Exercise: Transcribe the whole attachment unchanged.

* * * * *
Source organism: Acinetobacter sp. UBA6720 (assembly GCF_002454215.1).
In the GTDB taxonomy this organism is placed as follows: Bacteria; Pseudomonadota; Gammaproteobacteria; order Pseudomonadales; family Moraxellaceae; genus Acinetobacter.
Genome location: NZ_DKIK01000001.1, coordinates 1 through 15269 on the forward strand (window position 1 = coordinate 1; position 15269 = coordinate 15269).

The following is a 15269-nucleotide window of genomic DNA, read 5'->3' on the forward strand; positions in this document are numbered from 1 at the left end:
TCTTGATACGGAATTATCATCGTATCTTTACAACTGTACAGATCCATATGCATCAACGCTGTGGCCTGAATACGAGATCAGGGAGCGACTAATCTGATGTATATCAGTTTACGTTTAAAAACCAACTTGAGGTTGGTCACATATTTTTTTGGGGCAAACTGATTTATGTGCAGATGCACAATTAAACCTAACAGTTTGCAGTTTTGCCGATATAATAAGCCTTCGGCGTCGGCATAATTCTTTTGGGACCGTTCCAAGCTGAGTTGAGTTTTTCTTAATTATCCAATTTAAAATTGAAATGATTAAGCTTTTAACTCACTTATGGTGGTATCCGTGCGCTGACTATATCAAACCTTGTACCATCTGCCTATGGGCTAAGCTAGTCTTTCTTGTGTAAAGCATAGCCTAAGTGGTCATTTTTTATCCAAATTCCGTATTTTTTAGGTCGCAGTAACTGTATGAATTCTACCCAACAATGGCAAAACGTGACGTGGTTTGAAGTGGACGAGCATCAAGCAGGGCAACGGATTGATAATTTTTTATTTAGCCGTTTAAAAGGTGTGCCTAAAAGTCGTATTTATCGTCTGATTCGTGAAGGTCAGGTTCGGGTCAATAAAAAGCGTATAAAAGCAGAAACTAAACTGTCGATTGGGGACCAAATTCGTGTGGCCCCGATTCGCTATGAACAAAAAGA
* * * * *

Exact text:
Source organism: Acinetobacter sp. UBA6720 (assembly GCF_002454215.1).
In the GTDB taxonomy this organism is placed as follows: Bacteria; Pseudomonadota; Gammaproteobacteria; order Pseudomonadales; family Moraxellaceae; genus Acinetobacter.
Genome location: NZ_DKIK01000001.1, coordinates 1 through 15269 on the forward strand (window position 1 = coordinate 1; position 15269 = coordinate 15269).

The following is a 15269-nucleotide window of genomic DNA, read 5'->3' on the forward strand; positions in this document are numbered from 1 at the left end:
TCTTGATACGGAATTATCATCGTATCTTTACAACTGTACAGATCCATATGCATCAACGCTGTGGCCTGAATACGAGATCAGGGAGCGACTAATCTGATGTATATCAGTTTACGTTTAAAAACCAACTTGAGGTTGGTCACATATTTTTTTGGGGCAAACTGATTTATGTGCAGATGCACAATTAAACCTAACAGTTTGCAGTTTTGCCGATATAATAAGCCTTCGGCGTCGGCATAATTCTTTTGGGACCGTTCCAAGCTGAGTTGAGTTTTTCTTAATTATCCAATTTAAAATTGAAATGATTAAGCTTTTAACTCACTTATGGTGGTATCCGTGCGCTGACTATATCAAACCTTGTACCATCTGCCTATGGGCTAAGCTAGTCTTTCTTGTGTAAAGCATAGCCTAAGTGGTCATTTTTTATCCAAATTCCGTATTTTTTAGGTCGCAGTAACTGTATGAATTCTACCCAACAATGGCAAAACGTGACGTGGTTTGAAGTGGACGAGCATCAAGCAGGGCAACGGATTGATAATTTTTTATTTAGCCGTTTAAAAGGTGTGCCTAAAAGTCGTATTTATCGTCTGATTCGTGAAGGTCAGGTTCGGGTCAATAAAAAGCGTATAAAAGCAGAAACTAAACTGTCGATTGGGGACCAAATTCGTGTGGCCCCGATTCGCTATGAACAAAAAGA